INQUEST responds to the latest MOJ Safety in Custody Statistics

Statisticssource: INQUEST
originally published: 26 July 2018

The Ministry of Justice has today (26 July 2018) released the latest statistics on safety, deaths and self-harm in custody. The data shows that levels of self-harm and violence in prison continues to escalate. While the number of overall deaths have reduced since 2016, they are still at historically high levels.

Deborah Coles, Director of INQUEST said: 

“These statistics point to the disturbing reality of prison life with escalating levels of distress, self-harm, homicide and violence. The only way to improve safety and reduce prison deaths is to dramatically cut the prison population and invest in community alternatives.

The number of deaths awaiting classification in this period has more than doubled with the majority of people found unresponsive in their cells. The undetermined nature of these deaths raises questions as to whether they are drug related or due to undiagnosed or untreated health conditions.

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Mental health triage scheme recognised internationally

Benjamin Zephaniah for 4WardEverUK & CI Sean Russell – The One Show 2014

source: West Midlands Police
published: 14 April 2018

A specialist emergency response unit which offers immediate assessments to suspected mental health sufferers in the West Midlands has been recognised internationally – after counterparts from Australia visited the region to learn about best practice.

The Mental Health Triage scheme sees West Midlands Police officers joined by psychiatric nurses and paramedics to attend calls from people who are believed to be suffering from mental ill health.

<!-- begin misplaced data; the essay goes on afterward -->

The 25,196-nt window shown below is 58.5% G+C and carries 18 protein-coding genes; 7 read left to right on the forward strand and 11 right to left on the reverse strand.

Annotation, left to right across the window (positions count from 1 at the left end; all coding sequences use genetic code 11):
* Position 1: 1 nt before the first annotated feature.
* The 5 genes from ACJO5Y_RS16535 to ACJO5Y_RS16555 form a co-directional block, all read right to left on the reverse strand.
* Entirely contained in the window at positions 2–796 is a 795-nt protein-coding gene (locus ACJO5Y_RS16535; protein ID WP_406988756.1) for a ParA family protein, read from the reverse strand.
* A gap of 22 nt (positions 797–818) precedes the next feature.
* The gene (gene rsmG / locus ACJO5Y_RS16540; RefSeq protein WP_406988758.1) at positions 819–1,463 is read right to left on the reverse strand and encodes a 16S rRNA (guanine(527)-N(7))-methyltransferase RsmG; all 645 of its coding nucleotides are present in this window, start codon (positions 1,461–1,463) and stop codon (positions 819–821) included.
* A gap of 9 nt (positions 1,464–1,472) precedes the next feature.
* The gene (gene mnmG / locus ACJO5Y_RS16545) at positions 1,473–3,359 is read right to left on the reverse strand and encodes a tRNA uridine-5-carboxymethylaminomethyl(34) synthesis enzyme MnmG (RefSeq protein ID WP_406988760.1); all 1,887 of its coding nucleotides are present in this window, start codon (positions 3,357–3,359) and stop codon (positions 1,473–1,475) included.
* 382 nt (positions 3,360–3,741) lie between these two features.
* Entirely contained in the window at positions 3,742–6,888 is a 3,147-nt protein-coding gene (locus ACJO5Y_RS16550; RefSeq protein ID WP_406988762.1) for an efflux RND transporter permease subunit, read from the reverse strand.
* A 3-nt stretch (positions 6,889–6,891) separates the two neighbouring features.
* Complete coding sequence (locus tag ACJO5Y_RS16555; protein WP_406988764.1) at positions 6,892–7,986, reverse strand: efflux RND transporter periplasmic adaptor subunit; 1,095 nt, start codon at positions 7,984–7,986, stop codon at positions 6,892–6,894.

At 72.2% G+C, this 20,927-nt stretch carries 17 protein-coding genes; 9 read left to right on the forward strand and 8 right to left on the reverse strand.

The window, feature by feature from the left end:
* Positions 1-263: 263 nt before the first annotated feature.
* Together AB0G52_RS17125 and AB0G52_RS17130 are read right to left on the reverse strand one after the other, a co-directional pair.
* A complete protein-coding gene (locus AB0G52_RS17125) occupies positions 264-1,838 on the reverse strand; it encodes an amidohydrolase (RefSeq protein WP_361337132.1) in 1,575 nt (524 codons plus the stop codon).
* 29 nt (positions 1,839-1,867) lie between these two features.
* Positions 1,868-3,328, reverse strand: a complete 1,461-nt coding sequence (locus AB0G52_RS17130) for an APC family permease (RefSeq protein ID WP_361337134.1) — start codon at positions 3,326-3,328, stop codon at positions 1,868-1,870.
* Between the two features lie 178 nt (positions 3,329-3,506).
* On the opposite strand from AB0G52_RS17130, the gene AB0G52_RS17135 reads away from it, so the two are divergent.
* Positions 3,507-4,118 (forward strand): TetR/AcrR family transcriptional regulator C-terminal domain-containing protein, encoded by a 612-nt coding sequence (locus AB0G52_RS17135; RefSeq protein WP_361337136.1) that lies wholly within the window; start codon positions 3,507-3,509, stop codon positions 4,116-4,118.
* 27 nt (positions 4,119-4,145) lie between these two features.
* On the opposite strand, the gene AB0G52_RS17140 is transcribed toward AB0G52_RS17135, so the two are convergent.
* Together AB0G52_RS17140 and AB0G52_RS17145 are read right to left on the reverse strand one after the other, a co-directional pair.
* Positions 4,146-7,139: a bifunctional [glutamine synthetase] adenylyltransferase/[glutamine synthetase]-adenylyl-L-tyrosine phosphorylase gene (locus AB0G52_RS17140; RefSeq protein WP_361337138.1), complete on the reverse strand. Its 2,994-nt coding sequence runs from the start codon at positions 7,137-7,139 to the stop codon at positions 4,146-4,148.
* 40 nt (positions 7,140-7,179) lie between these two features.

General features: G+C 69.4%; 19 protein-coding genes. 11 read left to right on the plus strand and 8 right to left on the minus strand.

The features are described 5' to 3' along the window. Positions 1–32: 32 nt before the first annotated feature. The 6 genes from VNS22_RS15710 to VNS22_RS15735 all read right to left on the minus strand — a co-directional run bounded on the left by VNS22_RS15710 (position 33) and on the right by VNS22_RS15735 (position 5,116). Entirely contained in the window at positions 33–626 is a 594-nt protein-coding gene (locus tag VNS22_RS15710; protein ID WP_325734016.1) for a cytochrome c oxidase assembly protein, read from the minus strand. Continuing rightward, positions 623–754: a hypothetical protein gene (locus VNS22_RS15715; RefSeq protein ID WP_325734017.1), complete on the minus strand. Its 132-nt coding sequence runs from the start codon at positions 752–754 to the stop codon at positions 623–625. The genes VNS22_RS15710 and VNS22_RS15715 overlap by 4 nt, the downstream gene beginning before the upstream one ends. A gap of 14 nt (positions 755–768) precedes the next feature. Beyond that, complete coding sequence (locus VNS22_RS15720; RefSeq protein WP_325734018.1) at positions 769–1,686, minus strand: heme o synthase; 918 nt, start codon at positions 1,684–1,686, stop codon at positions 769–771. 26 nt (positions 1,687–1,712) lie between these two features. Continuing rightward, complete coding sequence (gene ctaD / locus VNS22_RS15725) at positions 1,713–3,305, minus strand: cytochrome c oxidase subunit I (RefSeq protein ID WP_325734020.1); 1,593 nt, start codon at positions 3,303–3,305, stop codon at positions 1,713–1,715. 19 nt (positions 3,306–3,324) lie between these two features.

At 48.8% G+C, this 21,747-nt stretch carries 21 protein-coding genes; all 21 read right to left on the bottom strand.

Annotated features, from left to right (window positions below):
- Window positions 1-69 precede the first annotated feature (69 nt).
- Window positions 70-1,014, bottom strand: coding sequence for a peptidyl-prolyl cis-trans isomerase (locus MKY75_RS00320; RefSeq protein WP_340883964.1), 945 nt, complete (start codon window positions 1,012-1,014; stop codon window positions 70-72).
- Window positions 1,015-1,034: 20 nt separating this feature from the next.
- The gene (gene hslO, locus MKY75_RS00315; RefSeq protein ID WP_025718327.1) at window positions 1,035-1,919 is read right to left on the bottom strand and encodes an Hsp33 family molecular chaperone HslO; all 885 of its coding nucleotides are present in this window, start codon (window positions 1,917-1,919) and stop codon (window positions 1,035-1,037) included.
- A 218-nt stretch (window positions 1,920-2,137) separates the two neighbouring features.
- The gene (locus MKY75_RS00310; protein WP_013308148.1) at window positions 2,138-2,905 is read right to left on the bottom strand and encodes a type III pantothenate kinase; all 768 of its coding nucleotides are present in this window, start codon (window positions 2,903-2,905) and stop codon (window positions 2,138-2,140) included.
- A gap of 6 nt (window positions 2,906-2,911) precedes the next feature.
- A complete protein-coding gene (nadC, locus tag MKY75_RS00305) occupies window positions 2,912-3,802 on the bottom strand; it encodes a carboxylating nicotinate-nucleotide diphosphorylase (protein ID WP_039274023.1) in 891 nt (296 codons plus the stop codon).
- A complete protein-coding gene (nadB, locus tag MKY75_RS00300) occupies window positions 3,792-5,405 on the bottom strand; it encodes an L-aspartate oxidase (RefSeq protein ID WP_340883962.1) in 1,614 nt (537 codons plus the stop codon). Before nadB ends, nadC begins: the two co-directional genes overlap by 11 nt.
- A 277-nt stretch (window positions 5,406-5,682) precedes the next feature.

The successful police and NHS partnership means patients get on-the-spot assessments at their home or on the street and can be taken to safe health facilities for the support they need rather than held in police custody.

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Independent Review of the Mental Health Act: interim report

Mental Health Word Cloudsource: GOV.UK
published: 1 May 2018

Everybody has “mental health”, but far too many of us have mental health problems. For many years this has existed in a twilight zone, both in society in general and the NHS in particular.

There is now a welcome desire and indeed some success in bringing it into the light. The effect of light, though, is to illuminate not only what is important but also to draw attention to those areas which, whilst no longer in the dark, remain very much in the shadows.

In recent years, there has been necessary attention given to issues such as anxiety, depression, relationship problems, how people react to adversity and so on. We have seen unprecedented investment in talking therapies for those with common mental health problems, and an upsurge of general interest in mental health, aided by campaigns such as “Time to Change” or “Heads Together”.

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